Archive for May, 2012
Let’s talk today about the cheap cost of buying favorable legislation in the House, and about how bills are titled to deceive us, even when there’s no good reason to lie to our faces.
But first, I have to give a giant shout-out to Kevin Wack, the Capitol Hill reporter for the American Banker, which I read every day, and you should, too.
Kevin just made front and center something that I hadn’t seen nor heard about and can’t find anywhere else in print. But, it’s right up our alley here. So, give Kevin all the credit for this little tale.
Here we go…
Summer unofficially kicks off this weekend, at least here in the U.S., as we celebrate Memorial Day.
Before we even get to the “official” beginning of summer on June 21, sweat will be pouring from every banker’s brow on June 17.
That’s the day Greeks go back to the polls to basically determine whether or not they want to remain in the euro currency bloc.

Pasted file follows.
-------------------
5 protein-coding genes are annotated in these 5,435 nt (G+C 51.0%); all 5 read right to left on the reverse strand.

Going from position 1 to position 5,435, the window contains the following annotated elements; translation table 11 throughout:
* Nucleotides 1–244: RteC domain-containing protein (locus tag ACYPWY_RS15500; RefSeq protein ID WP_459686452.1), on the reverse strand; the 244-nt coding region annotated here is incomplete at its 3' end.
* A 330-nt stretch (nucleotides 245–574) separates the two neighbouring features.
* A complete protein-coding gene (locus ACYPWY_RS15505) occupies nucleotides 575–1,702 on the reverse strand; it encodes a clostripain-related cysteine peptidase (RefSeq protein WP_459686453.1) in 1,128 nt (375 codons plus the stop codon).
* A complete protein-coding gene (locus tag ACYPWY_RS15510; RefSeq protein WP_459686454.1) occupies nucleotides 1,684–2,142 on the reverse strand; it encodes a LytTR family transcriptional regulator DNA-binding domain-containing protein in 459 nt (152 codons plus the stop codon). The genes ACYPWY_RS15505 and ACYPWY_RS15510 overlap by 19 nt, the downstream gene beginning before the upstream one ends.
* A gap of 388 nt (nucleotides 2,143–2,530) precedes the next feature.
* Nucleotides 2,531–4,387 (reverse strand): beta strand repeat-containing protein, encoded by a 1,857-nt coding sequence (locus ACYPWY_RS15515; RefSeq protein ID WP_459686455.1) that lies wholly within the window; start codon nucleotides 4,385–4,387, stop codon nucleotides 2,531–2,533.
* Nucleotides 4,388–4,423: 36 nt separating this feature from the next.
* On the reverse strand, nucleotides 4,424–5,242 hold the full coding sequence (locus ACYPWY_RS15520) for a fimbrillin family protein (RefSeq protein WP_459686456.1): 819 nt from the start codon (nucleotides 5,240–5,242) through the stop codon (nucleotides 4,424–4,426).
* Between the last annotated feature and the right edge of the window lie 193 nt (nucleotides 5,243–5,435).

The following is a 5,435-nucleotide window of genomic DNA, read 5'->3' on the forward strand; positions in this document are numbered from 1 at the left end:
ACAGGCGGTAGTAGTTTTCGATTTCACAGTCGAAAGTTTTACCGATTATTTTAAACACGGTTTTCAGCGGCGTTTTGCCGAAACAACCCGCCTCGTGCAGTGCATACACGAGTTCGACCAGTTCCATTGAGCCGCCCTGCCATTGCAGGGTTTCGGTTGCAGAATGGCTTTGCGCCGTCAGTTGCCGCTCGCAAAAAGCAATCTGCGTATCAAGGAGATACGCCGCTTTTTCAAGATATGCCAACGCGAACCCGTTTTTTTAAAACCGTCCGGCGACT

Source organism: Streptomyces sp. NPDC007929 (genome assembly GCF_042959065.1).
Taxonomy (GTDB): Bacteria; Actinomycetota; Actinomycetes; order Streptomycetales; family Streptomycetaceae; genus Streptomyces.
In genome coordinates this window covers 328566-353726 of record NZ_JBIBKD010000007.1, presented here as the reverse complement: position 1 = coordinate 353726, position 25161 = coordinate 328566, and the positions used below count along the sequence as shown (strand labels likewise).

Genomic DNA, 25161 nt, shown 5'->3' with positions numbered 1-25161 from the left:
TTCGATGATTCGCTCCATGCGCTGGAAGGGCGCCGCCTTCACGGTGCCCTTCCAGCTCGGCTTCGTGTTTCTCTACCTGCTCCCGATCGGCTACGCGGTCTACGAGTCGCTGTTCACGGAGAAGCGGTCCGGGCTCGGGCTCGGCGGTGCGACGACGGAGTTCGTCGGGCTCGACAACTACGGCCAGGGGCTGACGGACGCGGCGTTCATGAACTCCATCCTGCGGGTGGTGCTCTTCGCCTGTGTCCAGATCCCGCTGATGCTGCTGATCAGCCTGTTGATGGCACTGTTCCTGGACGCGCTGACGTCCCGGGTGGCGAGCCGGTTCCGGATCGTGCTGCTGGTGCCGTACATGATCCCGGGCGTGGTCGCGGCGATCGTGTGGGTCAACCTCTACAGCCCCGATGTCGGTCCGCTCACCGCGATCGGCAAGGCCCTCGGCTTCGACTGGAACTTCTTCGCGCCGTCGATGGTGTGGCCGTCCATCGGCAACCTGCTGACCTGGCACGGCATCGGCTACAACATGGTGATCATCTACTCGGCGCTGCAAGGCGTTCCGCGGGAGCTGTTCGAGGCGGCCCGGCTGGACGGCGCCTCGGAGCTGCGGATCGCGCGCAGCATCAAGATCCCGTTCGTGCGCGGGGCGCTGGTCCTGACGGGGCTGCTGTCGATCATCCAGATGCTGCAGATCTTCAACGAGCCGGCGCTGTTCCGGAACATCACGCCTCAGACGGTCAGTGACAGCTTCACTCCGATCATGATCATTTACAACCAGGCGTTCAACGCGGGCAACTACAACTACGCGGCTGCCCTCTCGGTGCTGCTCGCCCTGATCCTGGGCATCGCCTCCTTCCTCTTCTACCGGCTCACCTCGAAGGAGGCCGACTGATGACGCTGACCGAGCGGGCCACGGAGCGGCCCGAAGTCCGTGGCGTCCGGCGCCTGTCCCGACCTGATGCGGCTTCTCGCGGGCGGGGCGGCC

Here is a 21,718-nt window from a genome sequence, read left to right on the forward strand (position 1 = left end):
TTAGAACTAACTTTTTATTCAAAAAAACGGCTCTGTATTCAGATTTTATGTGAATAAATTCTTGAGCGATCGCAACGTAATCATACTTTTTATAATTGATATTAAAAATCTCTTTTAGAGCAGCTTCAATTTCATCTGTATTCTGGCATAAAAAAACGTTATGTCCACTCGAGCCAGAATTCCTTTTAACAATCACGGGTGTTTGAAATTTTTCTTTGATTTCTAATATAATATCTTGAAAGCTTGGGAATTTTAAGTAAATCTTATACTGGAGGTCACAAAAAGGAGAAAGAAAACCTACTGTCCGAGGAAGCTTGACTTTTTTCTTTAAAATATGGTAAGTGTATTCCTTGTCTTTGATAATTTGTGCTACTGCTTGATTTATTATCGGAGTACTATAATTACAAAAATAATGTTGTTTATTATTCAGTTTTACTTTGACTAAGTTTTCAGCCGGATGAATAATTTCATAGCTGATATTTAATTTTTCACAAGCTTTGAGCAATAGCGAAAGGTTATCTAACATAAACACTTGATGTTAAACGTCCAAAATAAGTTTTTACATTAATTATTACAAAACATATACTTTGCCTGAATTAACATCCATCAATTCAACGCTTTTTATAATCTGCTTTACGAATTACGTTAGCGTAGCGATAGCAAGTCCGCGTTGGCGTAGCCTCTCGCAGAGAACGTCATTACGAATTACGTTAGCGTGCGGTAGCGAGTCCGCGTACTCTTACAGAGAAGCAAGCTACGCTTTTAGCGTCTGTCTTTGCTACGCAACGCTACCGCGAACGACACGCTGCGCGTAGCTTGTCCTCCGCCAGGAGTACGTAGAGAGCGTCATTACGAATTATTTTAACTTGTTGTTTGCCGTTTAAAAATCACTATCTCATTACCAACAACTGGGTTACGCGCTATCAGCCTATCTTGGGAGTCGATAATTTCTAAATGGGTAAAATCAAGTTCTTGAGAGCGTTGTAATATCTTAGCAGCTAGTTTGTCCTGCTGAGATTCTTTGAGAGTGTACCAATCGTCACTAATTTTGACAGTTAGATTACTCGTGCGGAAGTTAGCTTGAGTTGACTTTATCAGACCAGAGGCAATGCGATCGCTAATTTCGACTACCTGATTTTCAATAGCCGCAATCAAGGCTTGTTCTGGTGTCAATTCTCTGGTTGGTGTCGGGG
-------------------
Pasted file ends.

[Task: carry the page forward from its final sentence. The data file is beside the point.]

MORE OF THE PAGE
The game of chicken is on.
Germany has basically said to Greece, we aren’t going to ease up on the austerity requirements imposed on you so you could get more money from all of us, so, if you think that by electing a left-wing group of groupies who are campaigning on easing your burdens by leaning on us, your fed-up creditors, go lean on Atlantis instead, cause that’s where you’ll end up… underwater, and lost.
The Greek politicians – at least the lefties throwing curveballs – think there’s no way the Germans will let them exit the currency zone, and of course don’t want them to exit the European Union. They are saying to the population, elect us, we’ll spit on their boots and they’ll bend over to shine them themselves. And, in the end, we the people will prevail.
Don’t you just love democracy at work?
Facebook stock got off to a rocky start when it IPOed last Friday, with Nasdaq messing up order confirms and Morgan Stanley propping up the share price. On day two, the stock price had slumped more than 10% in morning trading. That’s when Shah joined Fox Business’ Stuart Varney to discuss why the stock price is falling – and could keep going.
The day before yesterday I had a chance encounter with a very beautiful young lady.
I approached her. (I’m interminably shy, so approaching anyone is something I’ve only done maybe a few times in my life, really. Hmmm, maybe that’s why I haven’t dated anyone since last September. Don’t laugh at me, it’s not that funny… to me.) And I chatted her and her friend up for a little while.
She accepted my invitation for dinner, so we went out on a date last night.